The History of the Shamrock

Posted on 03/14/12

Full of symbolism, this plant has mystical roots.

Shamrocks have been symbolic of many things over the years.  According to legend, the shamrock was a sacred plant to the Druids of Ireland because its leaves formed a triad, and three was a mystical number in the Celtic religion, as in many others.  St. Patrick used the shamrock in the 5th century to illustrate the doctrine of the Holy Trinity as he introduced Christianity to Ireland.

The shamrock became symbolic in other ways as time went on. In the 19th century it became a symbol of rebellion, and anyone wearing it risked death by hanging.  It was this period that spawned the phrase "the wearin' o' the green."  Today, the shamrock is the most recognized symbol of the Irish, especially on St. Patrick's Day, when all over the world, everyone is Irish for a day!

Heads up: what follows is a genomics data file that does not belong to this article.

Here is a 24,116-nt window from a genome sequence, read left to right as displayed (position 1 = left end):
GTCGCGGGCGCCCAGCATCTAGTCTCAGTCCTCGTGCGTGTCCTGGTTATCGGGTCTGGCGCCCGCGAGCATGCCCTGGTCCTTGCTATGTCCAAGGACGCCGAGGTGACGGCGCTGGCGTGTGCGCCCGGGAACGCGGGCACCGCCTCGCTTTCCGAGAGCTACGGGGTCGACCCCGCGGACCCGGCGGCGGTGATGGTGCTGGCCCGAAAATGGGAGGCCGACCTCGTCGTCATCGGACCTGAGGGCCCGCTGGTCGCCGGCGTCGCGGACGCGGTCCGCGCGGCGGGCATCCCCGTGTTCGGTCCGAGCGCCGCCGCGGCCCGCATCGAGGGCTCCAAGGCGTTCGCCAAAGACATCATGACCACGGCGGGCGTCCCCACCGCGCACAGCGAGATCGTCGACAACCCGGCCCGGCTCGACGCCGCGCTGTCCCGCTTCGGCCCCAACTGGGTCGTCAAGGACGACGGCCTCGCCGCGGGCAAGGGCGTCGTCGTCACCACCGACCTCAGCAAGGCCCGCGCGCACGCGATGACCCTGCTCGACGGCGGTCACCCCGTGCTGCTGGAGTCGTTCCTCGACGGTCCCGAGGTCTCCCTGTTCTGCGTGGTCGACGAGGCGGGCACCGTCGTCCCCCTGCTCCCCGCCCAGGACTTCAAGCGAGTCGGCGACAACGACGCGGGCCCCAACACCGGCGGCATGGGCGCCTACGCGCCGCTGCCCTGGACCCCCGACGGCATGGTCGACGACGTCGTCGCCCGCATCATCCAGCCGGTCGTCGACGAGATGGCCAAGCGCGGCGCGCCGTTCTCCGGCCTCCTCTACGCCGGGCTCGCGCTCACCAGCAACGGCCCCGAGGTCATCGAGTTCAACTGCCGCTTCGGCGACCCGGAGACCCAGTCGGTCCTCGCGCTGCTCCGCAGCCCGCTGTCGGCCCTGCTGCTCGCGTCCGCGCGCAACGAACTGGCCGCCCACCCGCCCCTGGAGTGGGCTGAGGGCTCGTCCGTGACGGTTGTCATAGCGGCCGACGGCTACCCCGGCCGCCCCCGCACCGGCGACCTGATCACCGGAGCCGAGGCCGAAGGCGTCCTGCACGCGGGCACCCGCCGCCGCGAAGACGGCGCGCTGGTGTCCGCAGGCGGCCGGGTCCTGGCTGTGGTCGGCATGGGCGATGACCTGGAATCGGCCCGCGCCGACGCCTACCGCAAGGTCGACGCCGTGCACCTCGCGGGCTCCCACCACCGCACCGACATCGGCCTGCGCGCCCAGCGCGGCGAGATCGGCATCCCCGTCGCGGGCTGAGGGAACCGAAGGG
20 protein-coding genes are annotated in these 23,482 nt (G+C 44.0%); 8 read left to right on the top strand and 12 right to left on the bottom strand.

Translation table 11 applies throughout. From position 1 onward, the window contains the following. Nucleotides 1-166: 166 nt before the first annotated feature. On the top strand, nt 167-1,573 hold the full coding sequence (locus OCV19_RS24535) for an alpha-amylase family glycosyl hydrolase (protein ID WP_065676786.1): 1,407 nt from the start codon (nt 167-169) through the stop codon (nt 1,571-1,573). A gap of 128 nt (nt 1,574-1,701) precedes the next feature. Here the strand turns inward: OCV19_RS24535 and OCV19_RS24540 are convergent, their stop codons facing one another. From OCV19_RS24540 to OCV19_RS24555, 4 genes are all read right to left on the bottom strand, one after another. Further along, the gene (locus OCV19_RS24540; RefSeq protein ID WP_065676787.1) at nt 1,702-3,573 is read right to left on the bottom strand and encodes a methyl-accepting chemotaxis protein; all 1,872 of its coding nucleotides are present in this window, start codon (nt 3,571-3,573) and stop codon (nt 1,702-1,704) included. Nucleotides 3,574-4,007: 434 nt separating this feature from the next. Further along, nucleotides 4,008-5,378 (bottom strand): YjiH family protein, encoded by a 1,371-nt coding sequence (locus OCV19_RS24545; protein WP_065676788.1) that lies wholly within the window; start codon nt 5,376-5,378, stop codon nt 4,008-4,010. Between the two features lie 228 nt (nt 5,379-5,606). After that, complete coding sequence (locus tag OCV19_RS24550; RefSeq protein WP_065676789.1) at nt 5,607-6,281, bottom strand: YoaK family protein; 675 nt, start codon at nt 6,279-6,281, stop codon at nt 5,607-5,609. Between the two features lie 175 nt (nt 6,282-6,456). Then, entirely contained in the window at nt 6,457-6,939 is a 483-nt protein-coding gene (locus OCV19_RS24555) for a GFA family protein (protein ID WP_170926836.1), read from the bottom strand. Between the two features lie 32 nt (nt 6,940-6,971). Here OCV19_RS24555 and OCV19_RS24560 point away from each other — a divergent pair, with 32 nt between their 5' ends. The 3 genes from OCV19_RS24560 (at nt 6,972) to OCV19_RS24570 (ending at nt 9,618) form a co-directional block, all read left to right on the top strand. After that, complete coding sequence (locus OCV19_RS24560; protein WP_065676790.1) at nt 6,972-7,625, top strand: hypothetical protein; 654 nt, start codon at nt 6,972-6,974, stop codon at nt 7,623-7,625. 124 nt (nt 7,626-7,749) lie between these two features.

The original Irish shamrock (traditionally spelled seamróg, which means "summer plant") is said by many authorities to be none other than white clover (Trifolium repens), a common lawn weed originally native to Ireland.  It is a vigorous, rhizomatous, stem-rooting perennial with trifoliate leaves.  Occasionally, a fourth leaflet will appear, making a "four-leaf clover," said to bring good luck to the person who discovers it.

by Michelle Gervais for Fine Gardening magazine

Photo by Michelle Gervais